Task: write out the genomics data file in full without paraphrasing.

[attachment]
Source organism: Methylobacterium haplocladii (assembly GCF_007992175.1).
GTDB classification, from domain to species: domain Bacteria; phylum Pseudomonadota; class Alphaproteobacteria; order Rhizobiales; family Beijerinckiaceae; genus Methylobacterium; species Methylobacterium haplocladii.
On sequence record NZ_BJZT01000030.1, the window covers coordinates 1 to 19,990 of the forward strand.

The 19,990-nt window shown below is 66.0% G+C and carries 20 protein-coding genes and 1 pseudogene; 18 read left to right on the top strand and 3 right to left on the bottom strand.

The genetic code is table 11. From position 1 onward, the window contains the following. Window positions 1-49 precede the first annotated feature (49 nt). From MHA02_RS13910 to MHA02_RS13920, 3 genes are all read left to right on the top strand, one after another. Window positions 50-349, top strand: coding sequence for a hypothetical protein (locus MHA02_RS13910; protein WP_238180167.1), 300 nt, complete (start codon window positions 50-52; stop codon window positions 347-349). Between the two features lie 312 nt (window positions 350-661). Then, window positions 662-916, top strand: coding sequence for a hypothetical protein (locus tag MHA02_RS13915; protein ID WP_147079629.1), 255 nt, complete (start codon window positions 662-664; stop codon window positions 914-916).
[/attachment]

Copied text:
Source organism: Methylobacterium haplocladii (assembly GCF_007992175.1).
GTDB classification, from domain to species: domain Bacteria; phylum Pseudomonadota; class Alphaproteobacteria; order Rhizobiales; family Beijerinckiaceae; genus Methylobacterium; species Methylobacterium haplocladii.
On sequence record NZ_BJZT01000030.1, the window covers coordinates 1 to 19,990 of the forward strand.

The 19,990-nt window shown below is 66.0% G+C and carries 20 protein-coding genes and 1 pseudogene; 18 read left to right on the top strand and 3 right to left on the bottom strand.

The genetic code is table 11. From position 1 onward, the window contains the following. Window positions 1-49 precede the first annotated feature (49 nt). From MHA02_RS13910 to MHA02_RS13920, 3 genes are all read left to right on the top strand, one after another. Window positions 50-349, top strand: coding sequence for a hypothetical protein (locus MHA02_RS13910; protein WP_238180167.1), 300 nt, complete (start codon window positions 50-52; stop codon window positions 347-349). Between the two features lie 312 nt (window positions 350-661). Then, window positions 662-916, top strand: coding sequence for a hypothetical protein (locus tag MHA02_RS13915; protein ID WP_147079629.1), 255 nt, complete (start codon window positions 662-664; stop codon window positions 914-916).